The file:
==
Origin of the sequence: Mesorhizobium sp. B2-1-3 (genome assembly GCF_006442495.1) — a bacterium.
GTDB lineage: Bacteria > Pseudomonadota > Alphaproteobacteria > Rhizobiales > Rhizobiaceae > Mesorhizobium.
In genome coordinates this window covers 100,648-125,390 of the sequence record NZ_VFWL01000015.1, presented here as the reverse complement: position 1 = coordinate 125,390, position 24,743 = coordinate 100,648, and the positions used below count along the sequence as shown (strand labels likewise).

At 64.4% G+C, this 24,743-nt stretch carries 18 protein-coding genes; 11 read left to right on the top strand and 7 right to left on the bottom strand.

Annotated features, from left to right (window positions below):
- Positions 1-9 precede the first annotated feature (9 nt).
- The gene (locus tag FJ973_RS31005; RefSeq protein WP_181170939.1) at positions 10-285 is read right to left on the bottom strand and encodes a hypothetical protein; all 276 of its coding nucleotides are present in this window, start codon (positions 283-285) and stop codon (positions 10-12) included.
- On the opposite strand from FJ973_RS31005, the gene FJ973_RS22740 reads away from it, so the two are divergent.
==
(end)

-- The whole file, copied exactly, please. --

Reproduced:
Origin of the sequence: Mesorhizobium sp. B2-1-3 (genome assembly GCF_006442495.1) — a bacterium.
GTDB lineage: Bacteria > Pseudomonadota > Alphaproteobacteria > Rhizobiales > Rhizobiaceae > Mesorhizobium.
In genome coordinates this window covers 100,648-125,390 of the sequence record NZ_VFWL01000015.1, presented here as the reverse complement: position 1 = coordinate 125,390, position 24,743 = coordinate 100,648, and the positions used below count along the sequence as shown (strand labels likewise).

At 64.4% G+C, this 24,743-nt stretch carries 18 protein-coding genes; 11 read left to right on the top strand and 7 right to left on the bottom strand.

Annotated features, from left to right (window positions below):
- Positions 1-9 precede the first annotated feature (9 nt).
- The gene (locus tag FJ973_RS31005; RefSeq protein WP_181170939.1) at positions 10-285 is read right to left on the bottom strand and encodes a hypothetical protein; all 276 of its coding nucleotides are present in this window, start codon (positions 283-285) and stop codon (positions 10-12) included.
- On the opposite strand from FJ973_RS31005, the gene FJ973_RS22740 reads away from it, so the two are divergent.